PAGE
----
Ghana, Cote d’Ivoire Agree On Delimiting Maritime Boundary
Ghana and Cote d’Ivoire have agreed on plotting all seven coordinates to determine the maritime boundary as per the International Tribunal for the Law of the Sea (ITLOS) ruling in October, 2017.
The ITLOS ruling had provided that the seven coordinates, be put into a chart to get the boundaries delimited.
In September 2014, Ghana tugged Cote d’Ivoire to the Special Chamber of the ITLOS after negotiations over a maritime dispute concerning the West Cape Three Points broke down.
In its initial ruling in 2015, the Chamber placed a halt on new projects, compelling Tullow Oil to put on hold operations including new drilling in the disputed area.
However, on September 23, 2017 the Chamber ruled in favour of Ghana in a unanimous decision, stating that there has not been any violation, on the part of Ghana, of Côte d’Ivoire’s maritime boundary.
Senior Minister, Yaw Osafo-Marfo, reading the agreement in Accra last Friday said “in pursuance of the implementation of the decision of the Special Chamber of the ITLOS, concerning the delimitation of the maritime boundary between Ghana and Côte d’Ivoire’, the second meeting of Ghana-Côte d’Ivoire’ joint committee was held on Thursday, August 9 and Friday, August 10 in Accra at the International Conference Centre.’
“Ghana indicated at the beginning, that it had reviewed the chart with the plotted coordinates of the maritime boundary as provided by ITLOS, submitted by Côte d’Ivoire’ at the May 2018 meeting in Abidjan, Côte d’Ivoire and found it to be acceptable in principle.”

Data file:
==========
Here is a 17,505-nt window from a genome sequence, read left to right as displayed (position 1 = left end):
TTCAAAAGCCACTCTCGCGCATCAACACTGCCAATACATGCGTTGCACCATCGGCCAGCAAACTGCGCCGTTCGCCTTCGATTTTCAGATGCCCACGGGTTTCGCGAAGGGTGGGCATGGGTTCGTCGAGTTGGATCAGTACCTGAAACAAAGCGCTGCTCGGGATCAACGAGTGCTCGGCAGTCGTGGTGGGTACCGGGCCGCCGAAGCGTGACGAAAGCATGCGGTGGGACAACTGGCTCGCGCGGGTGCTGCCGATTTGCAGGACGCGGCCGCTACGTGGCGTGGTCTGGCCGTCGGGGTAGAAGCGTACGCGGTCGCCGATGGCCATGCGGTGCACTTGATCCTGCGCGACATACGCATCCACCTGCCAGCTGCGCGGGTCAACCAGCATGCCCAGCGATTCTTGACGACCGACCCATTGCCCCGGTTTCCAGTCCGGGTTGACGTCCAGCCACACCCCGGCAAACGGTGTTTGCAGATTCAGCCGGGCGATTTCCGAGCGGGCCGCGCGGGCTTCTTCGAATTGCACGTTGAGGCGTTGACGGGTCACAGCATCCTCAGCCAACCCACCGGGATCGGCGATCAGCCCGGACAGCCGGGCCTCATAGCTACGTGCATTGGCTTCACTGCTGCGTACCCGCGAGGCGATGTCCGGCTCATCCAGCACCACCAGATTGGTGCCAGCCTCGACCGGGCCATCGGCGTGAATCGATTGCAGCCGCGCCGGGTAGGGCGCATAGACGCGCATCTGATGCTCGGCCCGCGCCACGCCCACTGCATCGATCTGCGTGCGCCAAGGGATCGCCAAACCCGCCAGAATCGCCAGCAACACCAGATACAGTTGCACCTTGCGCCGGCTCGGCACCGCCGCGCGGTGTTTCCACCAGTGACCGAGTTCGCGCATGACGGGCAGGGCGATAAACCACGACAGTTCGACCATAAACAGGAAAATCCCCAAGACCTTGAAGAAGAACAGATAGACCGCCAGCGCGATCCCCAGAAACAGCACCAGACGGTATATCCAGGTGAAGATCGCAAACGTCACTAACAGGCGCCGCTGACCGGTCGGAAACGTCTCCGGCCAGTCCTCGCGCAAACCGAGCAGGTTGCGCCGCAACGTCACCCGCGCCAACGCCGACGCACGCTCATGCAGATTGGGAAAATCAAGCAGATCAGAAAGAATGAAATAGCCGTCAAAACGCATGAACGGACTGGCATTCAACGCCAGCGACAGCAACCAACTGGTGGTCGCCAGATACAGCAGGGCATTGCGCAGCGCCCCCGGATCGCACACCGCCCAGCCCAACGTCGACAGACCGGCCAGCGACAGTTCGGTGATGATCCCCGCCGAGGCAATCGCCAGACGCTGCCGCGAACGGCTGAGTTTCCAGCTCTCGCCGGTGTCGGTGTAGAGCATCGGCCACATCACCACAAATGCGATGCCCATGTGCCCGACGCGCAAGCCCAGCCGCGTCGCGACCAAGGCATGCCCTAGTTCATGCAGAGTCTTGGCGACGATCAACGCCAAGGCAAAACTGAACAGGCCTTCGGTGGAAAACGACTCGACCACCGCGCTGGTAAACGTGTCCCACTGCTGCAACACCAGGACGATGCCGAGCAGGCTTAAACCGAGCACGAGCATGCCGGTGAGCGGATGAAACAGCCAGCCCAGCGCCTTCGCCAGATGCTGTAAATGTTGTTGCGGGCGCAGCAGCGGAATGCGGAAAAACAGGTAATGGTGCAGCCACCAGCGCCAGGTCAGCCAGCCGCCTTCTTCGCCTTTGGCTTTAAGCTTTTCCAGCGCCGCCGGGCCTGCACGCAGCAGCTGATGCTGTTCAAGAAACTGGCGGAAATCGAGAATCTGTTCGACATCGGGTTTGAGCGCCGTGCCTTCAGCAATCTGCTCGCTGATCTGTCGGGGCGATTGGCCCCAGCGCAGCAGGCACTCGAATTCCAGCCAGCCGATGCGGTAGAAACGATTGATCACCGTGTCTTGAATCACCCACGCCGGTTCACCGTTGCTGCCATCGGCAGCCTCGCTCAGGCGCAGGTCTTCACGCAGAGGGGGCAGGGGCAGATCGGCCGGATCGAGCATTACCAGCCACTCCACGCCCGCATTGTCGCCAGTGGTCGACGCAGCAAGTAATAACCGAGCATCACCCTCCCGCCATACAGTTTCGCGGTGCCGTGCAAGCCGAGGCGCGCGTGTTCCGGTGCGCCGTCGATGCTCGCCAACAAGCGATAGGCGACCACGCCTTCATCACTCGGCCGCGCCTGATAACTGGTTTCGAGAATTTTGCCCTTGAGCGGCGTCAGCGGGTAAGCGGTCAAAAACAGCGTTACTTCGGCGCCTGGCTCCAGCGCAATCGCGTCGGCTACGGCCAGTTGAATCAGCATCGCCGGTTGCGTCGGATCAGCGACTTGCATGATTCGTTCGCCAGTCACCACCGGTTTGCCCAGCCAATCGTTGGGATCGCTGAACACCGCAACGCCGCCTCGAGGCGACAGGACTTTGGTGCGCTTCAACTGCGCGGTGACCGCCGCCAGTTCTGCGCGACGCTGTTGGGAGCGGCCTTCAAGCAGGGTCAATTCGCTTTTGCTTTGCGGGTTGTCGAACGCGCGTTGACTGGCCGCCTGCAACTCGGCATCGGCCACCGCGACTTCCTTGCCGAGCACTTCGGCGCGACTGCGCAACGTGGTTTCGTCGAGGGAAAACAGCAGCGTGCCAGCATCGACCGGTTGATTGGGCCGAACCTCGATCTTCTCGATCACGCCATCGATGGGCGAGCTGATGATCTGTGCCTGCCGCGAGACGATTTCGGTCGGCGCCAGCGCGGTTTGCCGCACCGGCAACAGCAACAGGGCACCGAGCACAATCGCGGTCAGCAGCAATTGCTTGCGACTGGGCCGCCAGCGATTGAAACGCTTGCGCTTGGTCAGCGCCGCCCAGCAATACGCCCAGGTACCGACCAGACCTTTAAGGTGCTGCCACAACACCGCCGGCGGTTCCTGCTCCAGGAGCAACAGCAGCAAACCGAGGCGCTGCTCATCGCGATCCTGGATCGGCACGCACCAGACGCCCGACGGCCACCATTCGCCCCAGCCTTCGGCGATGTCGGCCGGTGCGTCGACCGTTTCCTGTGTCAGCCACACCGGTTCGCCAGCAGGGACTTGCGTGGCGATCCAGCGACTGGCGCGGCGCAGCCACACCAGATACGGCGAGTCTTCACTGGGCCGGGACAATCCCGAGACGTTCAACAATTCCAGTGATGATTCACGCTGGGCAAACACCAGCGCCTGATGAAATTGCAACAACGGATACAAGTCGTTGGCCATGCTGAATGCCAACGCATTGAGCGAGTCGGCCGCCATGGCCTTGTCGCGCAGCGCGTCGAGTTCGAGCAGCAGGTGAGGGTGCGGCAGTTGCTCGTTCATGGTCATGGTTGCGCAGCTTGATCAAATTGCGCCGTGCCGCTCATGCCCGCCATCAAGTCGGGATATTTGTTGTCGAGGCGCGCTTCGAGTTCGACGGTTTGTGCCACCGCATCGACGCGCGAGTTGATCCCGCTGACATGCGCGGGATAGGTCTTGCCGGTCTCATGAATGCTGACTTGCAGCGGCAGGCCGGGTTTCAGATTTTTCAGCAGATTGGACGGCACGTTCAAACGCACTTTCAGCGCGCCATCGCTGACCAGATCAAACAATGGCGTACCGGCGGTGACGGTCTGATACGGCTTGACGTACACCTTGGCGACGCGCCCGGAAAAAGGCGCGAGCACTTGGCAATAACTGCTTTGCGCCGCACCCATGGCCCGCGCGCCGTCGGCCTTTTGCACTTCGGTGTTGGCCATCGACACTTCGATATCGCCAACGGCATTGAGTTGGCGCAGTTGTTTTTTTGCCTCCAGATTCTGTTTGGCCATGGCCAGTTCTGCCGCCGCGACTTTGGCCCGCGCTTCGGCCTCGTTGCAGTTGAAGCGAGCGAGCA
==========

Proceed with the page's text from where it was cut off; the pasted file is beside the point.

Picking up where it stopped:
The parties subsequently, jointly plotted the seven coordinates in accordance with the ITLOS decision and have agreed to execute a document evidencing the plotted Maritime Boundary at the next meeting scheduled for October 2018 in Côte d’Ivoire.
“The parties have also agreed to discuss the draft framework agreement on co-operations in the areas of the maritime boundary, hydrocarbons and other natural resources between the two countries at the next meeting in Côte d’Ivoire,” Osafo-Marfo concluded.
The same version of the agreement was read in French by the Ivorian counterpart, Mr Adamah Tougara. The official document agreement was then signed by both countries by Senior Minister, Yaw Osafo-Marfo, and Mr Adamah Tougara of Côte d’Ivoire.
The Senior Minister in an interview with Goldstreet Business said “once we have drawn this line, there will be some hydrocarbon resources which will belong to us and exploited by us and also some resources belonging to Côte d’Ivoire.
“But let’s not forget that some of these hydrocarbons are liquid and gas which may straddle the boundary at both sides,” he said, adding that there is the need for the agreement to be in place for the time when common bases for exploiting natural resources arise.
“We don’t want any situation where we discover natural resources on both sides of the boundary that brings confusion,” he stressed.